Fed Gov. Stein: Shadow Banks More Vulnerable to Runs, Fire Sales
Traditional banks and their shadow banking counterparts both create private money, but they go about it in different ways, said Federal Reserve Governor Jeremy Stein.
He discussed those differences during a January luncheon in Philadelphia hosted by the American Economic Association and the American Finance Association.
Traditional banks rely heavily on cash deposits—a relatively safe and stable source of funding that makes banks less vulnerable to runs. Meanwhile, the shadow banking system—which includes hedge funds and money market funds— relies on an "early exit option," which gives investors the right to seize collateral essentially on demand. As a result, money in this relatively lightly regulated corner of the financial system is more prone to runs, Stein said. The traditional banking model is thus "better suited to investing in assets that are illiquid and subject to interim price volatility" such as agency mortgage-backed securities and other mortgage-linked securities, he said.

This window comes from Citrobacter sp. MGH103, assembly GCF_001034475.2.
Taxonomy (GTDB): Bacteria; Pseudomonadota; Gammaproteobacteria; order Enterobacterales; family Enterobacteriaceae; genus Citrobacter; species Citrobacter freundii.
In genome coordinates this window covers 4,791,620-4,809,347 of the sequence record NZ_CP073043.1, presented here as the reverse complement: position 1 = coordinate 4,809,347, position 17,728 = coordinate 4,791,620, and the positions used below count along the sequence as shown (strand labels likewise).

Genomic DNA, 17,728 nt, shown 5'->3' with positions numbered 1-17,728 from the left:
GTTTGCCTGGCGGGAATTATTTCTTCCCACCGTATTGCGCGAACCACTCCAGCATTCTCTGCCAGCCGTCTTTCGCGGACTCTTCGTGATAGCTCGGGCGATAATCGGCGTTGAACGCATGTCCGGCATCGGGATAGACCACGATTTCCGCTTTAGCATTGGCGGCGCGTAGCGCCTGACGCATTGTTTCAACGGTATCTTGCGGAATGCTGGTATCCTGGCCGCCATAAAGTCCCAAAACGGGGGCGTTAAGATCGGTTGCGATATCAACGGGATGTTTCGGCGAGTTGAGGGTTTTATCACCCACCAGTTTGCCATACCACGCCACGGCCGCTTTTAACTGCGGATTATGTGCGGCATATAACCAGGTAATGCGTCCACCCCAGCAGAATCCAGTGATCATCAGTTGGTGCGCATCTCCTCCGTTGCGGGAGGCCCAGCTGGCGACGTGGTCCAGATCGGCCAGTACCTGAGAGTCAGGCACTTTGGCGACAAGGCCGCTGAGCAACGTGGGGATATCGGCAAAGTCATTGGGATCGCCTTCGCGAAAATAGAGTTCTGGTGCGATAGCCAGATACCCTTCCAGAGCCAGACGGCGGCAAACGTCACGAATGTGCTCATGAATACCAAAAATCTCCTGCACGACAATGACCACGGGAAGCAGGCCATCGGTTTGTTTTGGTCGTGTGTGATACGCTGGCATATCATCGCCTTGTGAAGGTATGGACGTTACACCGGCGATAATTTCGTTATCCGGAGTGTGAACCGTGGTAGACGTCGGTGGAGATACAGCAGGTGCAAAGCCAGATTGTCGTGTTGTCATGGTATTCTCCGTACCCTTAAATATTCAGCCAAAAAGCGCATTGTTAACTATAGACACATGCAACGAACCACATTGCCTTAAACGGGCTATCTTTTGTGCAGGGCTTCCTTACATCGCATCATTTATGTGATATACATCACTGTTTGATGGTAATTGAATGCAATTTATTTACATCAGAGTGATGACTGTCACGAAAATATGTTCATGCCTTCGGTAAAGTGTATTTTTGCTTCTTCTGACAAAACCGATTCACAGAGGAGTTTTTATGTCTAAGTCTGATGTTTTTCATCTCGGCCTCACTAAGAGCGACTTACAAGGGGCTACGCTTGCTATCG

Stein drew from his work with Harvard economists Samuel Hanson and Andrei Shleifer and Robert Vishny of the University of Chicago. Their research aims to deepen understanding of the relationship between the commercial banking and shadow banking sectors and to gain insights into the economic role played by commercial banks.
January 23, 2014